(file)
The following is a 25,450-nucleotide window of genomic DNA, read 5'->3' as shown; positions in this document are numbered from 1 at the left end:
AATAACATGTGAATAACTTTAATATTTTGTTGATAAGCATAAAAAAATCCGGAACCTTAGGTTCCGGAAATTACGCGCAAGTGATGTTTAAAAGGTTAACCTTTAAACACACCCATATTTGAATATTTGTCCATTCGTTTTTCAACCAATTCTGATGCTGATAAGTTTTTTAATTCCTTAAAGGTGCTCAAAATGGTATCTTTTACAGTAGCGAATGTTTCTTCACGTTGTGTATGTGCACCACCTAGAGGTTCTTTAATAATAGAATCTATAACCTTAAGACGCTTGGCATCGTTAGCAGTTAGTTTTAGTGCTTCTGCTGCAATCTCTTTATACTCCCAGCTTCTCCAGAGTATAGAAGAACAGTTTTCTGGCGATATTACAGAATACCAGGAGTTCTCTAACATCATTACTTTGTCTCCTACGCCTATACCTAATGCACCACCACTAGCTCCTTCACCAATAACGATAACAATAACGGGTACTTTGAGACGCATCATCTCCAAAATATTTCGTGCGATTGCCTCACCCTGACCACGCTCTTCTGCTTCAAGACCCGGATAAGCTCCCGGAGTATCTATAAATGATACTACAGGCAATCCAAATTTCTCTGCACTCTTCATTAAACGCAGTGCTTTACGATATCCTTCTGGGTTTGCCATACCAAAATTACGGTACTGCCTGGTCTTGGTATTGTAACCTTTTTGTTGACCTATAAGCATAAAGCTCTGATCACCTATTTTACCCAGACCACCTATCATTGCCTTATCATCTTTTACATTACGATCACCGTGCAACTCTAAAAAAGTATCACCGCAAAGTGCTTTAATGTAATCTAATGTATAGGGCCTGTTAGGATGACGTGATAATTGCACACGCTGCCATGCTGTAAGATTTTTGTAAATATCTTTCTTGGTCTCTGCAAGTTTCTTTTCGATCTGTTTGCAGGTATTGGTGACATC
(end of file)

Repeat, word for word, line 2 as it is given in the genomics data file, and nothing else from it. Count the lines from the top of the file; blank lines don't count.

AATAACATGTGAATAACTTTAATATTTTGTTGATAAGCATAAAAAAATCCGGAACCTTAGGTTCCGGAAATTACGCGCAAGTGATGTTTAAAAGGTTAACCTTTAAACACACCCATATTTGAATATTTGTCCATTCGTTTTTCAACCAATTCTGATGCTGATAAGTTTTTTAATTCCTTAAAGGTGCTCAAAATGGTATCTTTTACAGTAGCGAATGTTTCTTCACGTTGTGTATGTGCACCACCTAGAGGTTCTTTAATAATAGAATCTATAACCTTAAGACGCTTGGCATCGTTAGCAGTTAGTTTTAGTGCTTCTGCTGCAATCTCTTTATACTCCCAGCTTCTCCAGAGTATAGAAGAACAGTTTTCTGGCGATATTACAGAATACCAGGAGTTCTCTAACATCATTACTTTGTCTCCTACGCCTATACCTAATGCACCACCACTAGCTCCTTCACCAATAACGATAACAATAACGGGTACTTTGAGACGCATCATCTCCAAAATATTTCGTGCGATTGCCTCACCCTGACCACGCTCTTCTGCTTCAAGACCCGGATAAGCTCCCGGAGTATCTATAAATGATACTACAGGCAATCCAAATTTCTCTGCACTCTTCATTAAACGCAGTGCTTTACGATATCCTTCTGGGTTTGCCATACCAAAATTACGGTACTGCCTGGTCTTGGTATTGTAACCTTTTTGTTGACCTATAAGCATAAAGCTCTGATCACCTATTTTACCCAGACCACCTATCATTGCCTTATCATCTTTTACATTACGATCACCGTGCAACTCTAAAAAAGTATCACCGCAAAGTGCTTTAATGTAATCTAATGTATAGGGCCTGTTAGGATGACGTGATAATTGCACACGCTGCCATGCTGTAAGATTTTTGTAAATATCTTTCTTGGTCTCTGCAAGTTTCTTTTCGATCTGTTTGCAGGTATTGGTGACATC